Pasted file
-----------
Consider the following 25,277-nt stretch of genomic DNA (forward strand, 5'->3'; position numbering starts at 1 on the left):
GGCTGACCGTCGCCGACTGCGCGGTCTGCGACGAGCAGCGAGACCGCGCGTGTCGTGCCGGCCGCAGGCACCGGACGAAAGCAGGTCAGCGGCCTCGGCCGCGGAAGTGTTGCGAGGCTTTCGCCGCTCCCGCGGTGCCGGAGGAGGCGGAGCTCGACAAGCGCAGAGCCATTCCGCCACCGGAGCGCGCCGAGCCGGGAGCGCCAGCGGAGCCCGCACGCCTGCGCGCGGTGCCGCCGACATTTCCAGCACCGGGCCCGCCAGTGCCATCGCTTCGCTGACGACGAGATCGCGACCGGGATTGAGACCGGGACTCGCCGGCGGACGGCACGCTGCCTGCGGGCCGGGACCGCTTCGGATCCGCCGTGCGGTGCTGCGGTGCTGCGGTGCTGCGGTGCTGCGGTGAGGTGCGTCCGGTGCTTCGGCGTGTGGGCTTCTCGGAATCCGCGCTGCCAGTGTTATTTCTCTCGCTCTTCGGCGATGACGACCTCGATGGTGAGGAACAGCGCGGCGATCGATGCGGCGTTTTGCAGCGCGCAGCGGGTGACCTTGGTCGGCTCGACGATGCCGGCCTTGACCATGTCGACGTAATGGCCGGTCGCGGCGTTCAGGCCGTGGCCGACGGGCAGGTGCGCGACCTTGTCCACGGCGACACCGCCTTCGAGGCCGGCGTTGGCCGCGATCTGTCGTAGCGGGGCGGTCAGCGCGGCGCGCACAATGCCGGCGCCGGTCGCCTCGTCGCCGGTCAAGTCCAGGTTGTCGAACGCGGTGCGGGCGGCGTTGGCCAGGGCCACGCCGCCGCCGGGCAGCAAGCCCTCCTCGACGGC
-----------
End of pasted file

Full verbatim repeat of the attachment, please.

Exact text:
Consider the following 25,277-nt stretch of genomic DNA (forward strand, 5'->3'; position numbering starts at 1 on the left):
GGCTGACCGTCGCCGACTGCGCGGTCTGCGACGAGCAGCGAGACCGCGCGTGTCGTGCCGGCCGCAGGCACCGGACGAAAGCAGGTCAGCGGCCTCGGCCGCGGAAGTGTTGCGAGGCTTTCGCCGCTCCCGCGGTGCCGGAGGAGGCGGAGCTCGACAAGCGCAGAGCCATTCCGCCACCGGAGCGCGCCGAGCCGGGAGCGCCAGCGGAGCCCGCACGCCTGCGCGCGGTGCCGCCGACATTTCCAGCACCGGGCCCGCCAGTGCCATCGCTTCGCTGACGACGAGATCGCGACCGGGATTGAGACCGGGACTCGCCGGCGGACGGCACGCTGCCTGCGGGCCGGGACCGCTTCGGATCCGCCGTGCGGTGCTGCGGTGCTGCGGTGCTGCGGTGCTGCGGTGAGGTGCGTCCGGTGCTTCGGCGTGTGGGCTTCTCGGAATCCGCGCTGCCAGTGTTATTTCTCTCGCTCTTCGGCGATGACGACCTCGATGGTGAGGAACAGCGCGGCGATCGATGCGGCGTTTTGCAGCGCGCAGCGGGTGACCTTGGTCGGCTCGACGATGCCGGCCTTGACCATGTCGACGTAATGGCCGGTCGCGGCGTTCAGGCCGTGGCCGACGGGCAGGTGCGCGACCTTGTCCACGGCGACACCGCCTTCGAGGCCGGCGTTGGCCGCGATCTGTCGTAGCGGGGCGGTCAGCGCGGCGCGCACAATGCCGGCGCCGGTCGCCTCGTCGCCGGTCAAGTCCAGGTTGTCGAACGCGGTGCGGGCGGCGTTGGCCAGGGCCACGCCGCCGCCGGGCAGCAAGCCCTCCTCGACGGC